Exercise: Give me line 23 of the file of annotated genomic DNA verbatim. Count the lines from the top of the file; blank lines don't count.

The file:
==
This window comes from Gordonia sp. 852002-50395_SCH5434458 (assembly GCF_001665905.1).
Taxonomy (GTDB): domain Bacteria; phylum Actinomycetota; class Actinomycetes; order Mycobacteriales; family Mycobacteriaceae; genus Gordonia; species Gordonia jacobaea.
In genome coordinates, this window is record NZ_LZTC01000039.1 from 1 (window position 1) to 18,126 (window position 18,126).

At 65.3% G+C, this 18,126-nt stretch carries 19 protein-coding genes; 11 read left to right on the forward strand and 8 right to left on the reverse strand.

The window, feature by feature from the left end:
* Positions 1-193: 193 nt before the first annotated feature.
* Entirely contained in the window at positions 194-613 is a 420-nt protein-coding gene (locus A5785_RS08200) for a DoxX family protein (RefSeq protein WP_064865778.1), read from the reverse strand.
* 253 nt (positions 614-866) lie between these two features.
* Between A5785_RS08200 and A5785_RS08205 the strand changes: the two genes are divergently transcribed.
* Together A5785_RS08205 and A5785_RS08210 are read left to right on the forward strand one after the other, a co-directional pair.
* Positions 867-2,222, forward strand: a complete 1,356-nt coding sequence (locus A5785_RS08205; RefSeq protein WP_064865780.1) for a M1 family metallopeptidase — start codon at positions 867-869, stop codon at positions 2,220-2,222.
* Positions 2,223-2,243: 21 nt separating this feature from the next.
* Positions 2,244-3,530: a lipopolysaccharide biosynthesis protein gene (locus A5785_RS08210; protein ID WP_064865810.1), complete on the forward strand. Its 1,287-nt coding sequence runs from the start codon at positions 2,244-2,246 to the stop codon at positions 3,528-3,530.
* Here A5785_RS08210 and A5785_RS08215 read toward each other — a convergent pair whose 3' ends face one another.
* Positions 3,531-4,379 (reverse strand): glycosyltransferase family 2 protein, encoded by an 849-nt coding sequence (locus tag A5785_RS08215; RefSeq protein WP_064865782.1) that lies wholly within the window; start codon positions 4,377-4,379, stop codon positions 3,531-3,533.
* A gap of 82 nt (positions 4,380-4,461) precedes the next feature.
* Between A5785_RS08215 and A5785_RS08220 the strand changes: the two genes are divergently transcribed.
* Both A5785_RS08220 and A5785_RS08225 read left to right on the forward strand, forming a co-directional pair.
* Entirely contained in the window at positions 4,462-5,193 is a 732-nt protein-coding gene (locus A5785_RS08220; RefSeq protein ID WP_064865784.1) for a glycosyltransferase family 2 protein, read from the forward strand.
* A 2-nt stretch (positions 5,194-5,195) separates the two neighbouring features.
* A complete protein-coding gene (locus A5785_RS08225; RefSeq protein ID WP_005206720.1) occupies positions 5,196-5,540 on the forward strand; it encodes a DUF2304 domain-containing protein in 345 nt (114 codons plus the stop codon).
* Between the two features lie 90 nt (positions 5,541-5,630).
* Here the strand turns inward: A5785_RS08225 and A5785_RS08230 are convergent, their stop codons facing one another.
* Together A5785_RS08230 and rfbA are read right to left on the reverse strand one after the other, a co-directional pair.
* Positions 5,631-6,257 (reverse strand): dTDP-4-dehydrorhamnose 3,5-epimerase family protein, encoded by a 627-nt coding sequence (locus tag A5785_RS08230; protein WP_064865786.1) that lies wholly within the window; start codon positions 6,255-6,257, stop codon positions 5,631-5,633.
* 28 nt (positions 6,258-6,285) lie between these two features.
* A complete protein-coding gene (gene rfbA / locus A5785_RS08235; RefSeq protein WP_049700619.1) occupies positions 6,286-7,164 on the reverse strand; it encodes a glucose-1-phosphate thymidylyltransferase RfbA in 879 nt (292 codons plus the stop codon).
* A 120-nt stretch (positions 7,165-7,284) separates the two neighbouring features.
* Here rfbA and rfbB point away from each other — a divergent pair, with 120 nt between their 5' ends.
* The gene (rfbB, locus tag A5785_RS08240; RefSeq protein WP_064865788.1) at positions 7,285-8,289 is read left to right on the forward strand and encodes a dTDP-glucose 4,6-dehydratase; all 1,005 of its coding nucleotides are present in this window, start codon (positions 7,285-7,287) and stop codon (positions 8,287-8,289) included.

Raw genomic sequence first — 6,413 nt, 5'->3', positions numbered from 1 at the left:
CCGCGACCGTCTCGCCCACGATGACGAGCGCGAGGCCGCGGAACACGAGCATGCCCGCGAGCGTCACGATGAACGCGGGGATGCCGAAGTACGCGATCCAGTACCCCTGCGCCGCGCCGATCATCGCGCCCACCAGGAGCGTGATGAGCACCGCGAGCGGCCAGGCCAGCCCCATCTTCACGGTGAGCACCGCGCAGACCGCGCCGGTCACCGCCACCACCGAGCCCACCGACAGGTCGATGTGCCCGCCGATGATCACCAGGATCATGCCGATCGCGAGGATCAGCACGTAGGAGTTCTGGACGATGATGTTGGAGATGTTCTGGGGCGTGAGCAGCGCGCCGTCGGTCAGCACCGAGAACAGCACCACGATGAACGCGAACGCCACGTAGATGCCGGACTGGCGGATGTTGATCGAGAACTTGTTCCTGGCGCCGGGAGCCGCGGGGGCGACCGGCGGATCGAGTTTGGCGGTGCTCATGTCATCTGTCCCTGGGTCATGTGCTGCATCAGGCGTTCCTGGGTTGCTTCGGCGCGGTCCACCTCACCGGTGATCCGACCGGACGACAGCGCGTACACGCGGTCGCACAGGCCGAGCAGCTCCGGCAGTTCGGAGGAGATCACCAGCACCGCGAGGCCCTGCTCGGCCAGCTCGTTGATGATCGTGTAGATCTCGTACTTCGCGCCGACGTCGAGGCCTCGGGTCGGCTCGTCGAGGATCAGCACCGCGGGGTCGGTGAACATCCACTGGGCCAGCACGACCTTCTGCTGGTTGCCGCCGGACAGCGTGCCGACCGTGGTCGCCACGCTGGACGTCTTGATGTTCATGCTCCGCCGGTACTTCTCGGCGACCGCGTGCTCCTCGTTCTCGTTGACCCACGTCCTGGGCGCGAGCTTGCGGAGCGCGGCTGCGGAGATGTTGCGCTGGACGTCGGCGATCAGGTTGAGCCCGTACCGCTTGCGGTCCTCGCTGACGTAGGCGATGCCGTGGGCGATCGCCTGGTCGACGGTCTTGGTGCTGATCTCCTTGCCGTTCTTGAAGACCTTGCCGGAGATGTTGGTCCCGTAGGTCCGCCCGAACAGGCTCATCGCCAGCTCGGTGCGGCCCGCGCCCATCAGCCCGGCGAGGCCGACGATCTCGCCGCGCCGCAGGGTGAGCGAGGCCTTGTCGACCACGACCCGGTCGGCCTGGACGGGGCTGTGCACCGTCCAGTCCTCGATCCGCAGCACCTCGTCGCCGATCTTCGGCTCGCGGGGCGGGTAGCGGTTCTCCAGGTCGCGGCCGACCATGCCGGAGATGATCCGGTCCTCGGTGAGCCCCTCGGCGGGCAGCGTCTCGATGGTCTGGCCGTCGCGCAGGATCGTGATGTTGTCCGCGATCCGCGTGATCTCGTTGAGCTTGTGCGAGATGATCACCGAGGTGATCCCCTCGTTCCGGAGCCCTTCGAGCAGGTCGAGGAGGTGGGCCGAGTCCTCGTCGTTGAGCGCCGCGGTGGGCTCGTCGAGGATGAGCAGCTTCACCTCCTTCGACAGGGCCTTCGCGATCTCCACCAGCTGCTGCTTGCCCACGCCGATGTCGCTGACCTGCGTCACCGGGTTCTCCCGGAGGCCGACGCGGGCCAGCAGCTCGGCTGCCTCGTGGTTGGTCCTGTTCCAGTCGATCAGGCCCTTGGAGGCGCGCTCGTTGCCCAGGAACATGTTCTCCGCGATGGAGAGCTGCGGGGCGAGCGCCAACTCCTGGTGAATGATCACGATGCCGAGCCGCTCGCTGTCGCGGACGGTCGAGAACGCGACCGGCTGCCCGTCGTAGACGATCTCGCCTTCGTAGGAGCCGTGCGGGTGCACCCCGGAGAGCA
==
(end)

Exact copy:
* Here the strand turns inward: A5785_RS08225 and A5785_RS08230 are convergent, their stop codons facing one another.